Trade and investment agreements must serve local-national needs rather than corporate profits, and investor-state dispute settlement provisions be removed completely from these agreements. Corporate efforts to control technologies, goods and services essential for public interest and welfare through intellectual property rights would have no place in trade-investment policies and agreements. Progressive taxation is crucial, and must be accompanied by redistribution structures that ensure that indirect taxes do not perpetuate the existing, unequal financial system. Cash transfers will not help if public services are not of quality enough to keep apace with the rising costs of living.
It is essential to strengthen local-national food systems through food sovereignty, agroecology, rights to land, agrarian reform, cooperatives, territorial markets, public procurement and fair prices, and public support for small-scale entrepreneurs. Protecting the rights of small-scale food producers and indigenous communities to save and share seeds and breeds, and to govern their territories are important to strengthen self-determination in food systems. Nature, land, water, food and seeds are feminist issues. Rural women across Asia depend on the natural environment for food, livelihoods and income: they work the land, they save seeds, they are living libraries of knowledge about local eco-systems; they build and sustain territorial food systems. The central roles of women in food provision must be recognised and supported through targeted practical measures.
A strong public economy cannot be built without ensuring the rights of workers in the formal and informal sectors to decent work, safe working conditions, living wages, and freedom of association and collective action. Migrant workers are more vulnerable to exploitation and their situations need special attention. Women must have equal pay for equal work, and be assured protection from sexual and gender based harassment. One of the biggest triggers of outward migration is family indebtedness, trapping young women in poorly paid and often unsafe and exploitative work conditions. Unconditional debt cancellation and targeted economic support are essential to rebuild agrarian economic capacities.
Post pandemic recovery must embody climate and environmental justice, which include halting the destruction of forests, eco-systems and biodiversity; phasing out fossil fuels and industrial agriculture; directing public investment towards renewable energies; and sufficient, non-debt creating finance for mitigation, adaptation and loss and damage. False solutions such as Net Zero, Green and Blue Economies, Carbon Capture and Storage need to be discarded.
A crucial accompaniment to building a democratic, public economy is dismantling the power of corporations over the economy, governance, nature, food systems and all productive sectors. Corporations must be legally compelled to pay their dues, respect the rights of people and be legally and materially accountable for harm. Equally important is regulating finance and rolling back financialisation, which allows corporations to increase control over the real economy–products, services, jobs, regulation, policies, etc. Corporations are the biggest beneficiaries of financialization: they have the financial/organizational capacities to make profits, survive risks and get bail-outs. They are able to dominate the development and use of proprietary technologies in agriculture, medical sciences, artificial intelligence, payment gateways, virtual marketplaces, etc., as well as determine conditions of access to these technologies. Financialisation and regulatory failure have generated frequent and ruinous financial crises, which have morphed into broad economic crises, repeatedly wearing down the public goods, services and systems that women depend on.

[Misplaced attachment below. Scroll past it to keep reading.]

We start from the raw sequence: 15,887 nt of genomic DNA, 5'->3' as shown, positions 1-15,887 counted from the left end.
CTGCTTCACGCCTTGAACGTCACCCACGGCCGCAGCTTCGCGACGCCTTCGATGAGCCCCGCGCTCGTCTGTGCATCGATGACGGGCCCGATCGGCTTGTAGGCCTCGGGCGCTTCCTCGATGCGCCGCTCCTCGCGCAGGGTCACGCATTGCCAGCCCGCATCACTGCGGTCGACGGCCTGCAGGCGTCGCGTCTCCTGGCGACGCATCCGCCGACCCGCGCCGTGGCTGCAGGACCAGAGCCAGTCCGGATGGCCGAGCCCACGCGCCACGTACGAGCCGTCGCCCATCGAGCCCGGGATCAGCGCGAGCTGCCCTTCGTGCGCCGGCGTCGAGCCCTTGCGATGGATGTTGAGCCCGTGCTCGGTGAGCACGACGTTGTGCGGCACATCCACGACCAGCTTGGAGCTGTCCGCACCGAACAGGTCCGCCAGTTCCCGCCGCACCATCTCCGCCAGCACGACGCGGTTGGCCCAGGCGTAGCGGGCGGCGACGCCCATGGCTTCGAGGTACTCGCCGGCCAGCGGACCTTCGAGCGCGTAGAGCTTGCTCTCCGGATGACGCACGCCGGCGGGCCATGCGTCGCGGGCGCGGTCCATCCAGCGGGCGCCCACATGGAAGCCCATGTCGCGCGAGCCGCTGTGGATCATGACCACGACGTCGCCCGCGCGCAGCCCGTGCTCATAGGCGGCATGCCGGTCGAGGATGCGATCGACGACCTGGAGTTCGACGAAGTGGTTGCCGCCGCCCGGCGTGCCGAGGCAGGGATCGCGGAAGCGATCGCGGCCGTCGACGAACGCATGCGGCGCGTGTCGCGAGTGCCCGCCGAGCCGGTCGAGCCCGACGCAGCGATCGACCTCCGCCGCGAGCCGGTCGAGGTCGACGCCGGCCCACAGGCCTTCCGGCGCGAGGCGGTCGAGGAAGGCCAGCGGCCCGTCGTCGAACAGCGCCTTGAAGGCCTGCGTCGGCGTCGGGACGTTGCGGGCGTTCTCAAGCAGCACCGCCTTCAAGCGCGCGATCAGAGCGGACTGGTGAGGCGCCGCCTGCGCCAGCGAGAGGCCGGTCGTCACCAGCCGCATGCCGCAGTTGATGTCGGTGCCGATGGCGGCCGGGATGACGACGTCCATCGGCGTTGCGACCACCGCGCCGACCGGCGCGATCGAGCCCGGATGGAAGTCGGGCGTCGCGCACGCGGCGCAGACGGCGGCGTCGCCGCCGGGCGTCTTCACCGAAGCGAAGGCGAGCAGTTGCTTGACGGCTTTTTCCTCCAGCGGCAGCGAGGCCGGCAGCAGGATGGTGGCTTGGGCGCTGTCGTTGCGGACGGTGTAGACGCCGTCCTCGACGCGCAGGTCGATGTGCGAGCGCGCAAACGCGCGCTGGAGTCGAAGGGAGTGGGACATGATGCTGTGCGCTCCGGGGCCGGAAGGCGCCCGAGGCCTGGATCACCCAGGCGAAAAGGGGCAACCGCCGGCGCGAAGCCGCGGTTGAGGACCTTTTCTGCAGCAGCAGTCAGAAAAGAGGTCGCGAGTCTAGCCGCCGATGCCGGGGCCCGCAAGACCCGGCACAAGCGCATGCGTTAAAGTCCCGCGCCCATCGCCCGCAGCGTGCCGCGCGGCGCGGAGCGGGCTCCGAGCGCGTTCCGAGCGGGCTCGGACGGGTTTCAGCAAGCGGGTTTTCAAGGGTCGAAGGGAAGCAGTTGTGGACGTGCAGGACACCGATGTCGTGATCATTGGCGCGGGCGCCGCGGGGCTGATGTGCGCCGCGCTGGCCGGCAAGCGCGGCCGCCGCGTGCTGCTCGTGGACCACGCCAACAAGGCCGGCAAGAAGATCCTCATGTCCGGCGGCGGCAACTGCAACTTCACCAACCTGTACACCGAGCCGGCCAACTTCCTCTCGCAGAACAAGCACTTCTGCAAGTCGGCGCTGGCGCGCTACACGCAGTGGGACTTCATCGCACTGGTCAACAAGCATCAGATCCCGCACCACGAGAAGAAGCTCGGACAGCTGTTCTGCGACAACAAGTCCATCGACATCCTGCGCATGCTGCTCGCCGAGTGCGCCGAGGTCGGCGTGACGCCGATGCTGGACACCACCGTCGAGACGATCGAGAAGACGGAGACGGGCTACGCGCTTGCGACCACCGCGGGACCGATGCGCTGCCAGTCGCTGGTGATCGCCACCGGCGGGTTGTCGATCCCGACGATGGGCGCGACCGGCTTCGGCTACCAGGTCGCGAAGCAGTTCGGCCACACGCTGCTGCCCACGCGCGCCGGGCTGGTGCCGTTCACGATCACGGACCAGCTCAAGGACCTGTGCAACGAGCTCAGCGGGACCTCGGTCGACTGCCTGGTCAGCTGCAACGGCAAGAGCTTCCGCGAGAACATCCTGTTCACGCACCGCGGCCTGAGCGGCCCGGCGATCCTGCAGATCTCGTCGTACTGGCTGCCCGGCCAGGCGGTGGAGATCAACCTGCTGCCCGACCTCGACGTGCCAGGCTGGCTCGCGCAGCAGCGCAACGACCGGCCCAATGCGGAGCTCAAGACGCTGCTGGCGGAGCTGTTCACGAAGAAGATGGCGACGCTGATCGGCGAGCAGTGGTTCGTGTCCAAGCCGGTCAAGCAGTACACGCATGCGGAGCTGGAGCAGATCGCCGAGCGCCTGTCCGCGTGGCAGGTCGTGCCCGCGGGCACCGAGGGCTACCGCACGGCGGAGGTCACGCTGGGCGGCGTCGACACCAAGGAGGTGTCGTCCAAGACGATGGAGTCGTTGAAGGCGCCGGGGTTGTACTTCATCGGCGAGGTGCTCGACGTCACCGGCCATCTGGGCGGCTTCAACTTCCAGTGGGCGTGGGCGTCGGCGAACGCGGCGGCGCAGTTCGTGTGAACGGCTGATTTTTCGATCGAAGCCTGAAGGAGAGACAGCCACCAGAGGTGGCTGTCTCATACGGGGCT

Building democratic public economies demand the restoration of participatory democracy, uncompromising legal protection of human and community rights, and an end to conflict, wars and occupations. There is no place for authoritarianism, fascism, bigotry and territorial aggression in a feminist approach to post-pandemic recovery and transformation.
Beyond COVID-19: A Feminist Plan for Sustainability and Social Justice. https://www.unwomen.org/sites/default/files/Headquarters/Attachments/Sections/Library/Publications/2021/Feminist-plan-for-sustainability-and-social-justice-en.pdf. Accessed 26 February 2022.
Financialisation at Heart of Economic Malaise. https://www.ksjomo.org/post/financialization-at-heart-of-economic-malaise. Accessed 28 February 2022.
ILO Monitor: COVID-19 and the World of Work. Sixth Edition. https://www.ilo.org/wcmsp5/groups/public/—dgreports/—dcomm/documents/briefingnote/wcms_755910.pdf. Accessed 24 February 2022.
ILO Monitor: COVID-19 and the World of Work. Fifth Edition. https://www.ilo.org/global/topics/coronavirus/impacts-and-responses/WCMS_749399/lang–en/index.htm. Accessed 24 February 2022.
Looking back to look ahead: A rights-based approach to social protection in the post-COVID-19 economic recovery. https://www.ohchr.org/Documents/Issues/Poverty/covid19.pdf. Accessed 27 February 2022.
Rising to the Challenge. The case for permanent progressive policies to tackle Asia’s coronavirus and inequality crisis. https://oxfamilibrary.openrepository.com/bitstream/handle/10546/621343/bp-rising-challenge-asia-coronavirus-inequality-120122-en.pdf;jsessionid=FA8432875CE7D0E362E89AFF27121ED9?sequence=1. Accessed 25 February 2022.